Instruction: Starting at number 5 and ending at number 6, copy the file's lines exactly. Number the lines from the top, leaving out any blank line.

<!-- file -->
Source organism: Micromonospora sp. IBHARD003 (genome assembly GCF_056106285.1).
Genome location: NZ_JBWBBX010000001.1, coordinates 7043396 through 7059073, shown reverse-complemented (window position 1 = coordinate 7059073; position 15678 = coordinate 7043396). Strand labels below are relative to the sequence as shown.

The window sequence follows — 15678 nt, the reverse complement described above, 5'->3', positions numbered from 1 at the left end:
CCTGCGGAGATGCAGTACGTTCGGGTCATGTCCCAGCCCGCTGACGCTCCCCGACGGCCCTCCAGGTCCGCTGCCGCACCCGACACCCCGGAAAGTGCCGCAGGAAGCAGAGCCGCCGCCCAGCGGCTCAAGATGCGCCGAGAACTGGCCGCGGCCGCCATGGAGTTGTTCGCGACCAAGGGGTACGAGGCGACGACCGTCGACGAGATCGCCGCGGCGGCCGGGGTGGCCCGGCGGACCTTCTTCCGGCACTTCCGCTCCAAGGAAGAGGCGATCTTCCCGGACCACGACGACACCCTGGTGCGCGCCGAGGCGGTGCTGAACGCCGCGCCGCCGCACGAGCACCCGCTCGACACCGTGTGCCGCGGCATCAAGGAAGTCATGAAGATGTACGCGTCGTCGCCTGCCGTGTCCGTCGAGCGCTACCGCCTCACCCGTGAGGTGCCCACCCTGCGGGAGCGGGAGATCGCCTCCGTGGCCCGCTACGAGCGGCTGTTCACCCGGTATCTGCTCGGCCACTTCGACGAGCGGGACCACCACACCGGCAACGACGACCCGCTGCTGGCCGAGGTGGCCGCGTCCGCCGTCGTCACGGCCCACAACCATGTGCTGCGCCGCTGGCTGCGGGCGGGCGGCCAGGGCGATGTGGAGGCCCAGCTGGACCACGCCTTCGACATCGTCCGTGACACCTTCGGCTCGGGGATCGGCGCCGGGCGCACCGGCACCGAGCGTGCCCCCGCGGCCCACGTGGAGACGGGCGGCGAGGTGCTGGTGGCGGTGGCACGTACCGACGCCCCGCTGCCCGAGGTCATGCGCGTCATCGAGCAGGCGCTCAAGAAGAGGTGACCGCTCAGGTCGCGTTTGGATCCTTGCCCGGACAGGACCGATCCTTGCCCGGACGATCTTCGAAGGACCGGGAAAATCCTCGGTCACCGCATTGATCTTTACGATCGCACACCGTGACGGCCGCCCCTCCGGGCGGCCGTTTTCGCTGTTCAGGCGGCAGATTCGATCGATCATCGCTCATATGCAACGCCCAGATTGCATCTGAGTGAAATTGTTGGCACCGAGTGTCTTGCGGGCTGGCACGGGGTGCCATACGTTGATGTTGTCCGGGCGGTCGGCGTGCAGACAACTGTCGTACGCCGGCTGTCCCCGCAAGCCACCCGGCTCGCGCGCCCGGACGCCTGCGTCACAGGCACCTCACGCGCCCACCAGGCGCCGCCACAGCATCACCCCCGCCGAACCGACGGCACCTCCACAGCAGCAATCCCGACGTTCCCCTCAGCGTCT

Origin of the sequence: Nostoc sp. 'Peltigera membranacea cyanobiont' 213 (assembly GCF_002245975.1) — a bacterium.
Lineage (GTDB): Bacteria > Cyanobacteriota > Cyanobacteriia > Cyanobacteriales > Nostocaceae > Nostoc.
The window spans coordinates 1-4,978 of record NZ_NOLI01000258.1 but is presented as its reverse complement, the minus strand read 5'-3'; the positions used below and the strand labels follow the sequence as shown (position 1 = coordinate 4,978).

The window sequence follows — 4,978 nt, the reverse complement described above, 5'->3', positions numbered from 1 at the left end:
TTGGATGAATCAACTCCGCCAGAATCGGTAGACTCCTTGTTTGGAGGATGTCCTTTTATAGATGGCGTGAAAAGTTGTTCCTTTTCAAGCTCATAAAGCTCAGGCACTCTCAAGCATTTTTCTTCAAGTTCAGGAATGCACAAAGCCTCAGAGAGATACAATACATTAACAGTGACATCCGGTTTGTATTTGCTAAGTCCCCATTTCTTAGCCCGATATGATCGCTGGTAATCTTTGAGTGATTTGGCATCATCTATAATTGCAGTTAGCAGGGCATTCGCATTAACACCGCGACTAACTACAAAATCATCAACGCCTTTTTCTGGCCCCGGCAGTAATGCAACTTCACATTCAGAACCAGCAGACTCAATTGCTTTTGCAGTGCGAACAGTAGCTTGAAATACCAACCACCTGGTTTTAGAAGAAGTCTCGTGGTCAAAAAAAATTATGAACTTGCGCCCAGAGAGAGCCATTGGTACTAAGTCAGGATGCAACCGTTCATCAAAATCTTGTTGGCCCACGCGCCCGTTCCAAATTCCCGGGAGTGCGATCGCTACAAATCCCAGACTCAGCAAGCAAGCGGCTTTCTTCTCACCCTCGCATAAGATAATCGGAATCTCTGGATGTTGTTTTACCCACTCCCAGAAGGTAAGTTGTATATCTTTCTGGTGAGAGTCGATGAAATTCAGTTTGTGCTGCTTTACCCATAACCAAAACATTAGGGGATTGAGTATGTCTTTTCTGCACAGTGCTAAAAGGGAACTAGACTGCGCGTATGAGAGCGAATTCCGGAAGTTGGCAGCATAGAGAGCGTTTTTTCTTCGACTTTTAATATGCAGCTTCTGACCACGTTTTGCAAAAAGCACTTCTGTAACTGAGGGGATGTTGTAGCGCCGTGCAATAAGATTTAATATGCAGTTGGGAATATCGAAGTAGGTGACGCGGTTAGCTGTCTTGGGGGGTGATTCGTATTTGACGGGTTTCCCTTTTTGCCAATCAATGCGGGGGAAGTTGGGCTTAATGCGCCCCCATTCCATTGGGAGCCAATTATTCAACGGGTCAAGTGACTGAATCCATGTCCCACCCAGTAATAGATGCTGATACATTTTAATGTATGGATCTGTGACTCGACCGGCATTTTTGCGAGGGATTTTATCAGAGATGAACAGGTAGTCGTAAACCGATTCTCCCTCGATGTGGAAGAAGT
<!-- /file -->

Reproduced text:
Origin of the sequence: Nostoc sp. 'Peltigera membranacea cyanobiont' 213 (assembly GCF_002245975.1) — a bacterium.
Lineage (GTDB): Bacteria > Cyanobacteriota > Cyanobacteriia > Cyanobacteriales > Nostocaceae > Nostoc.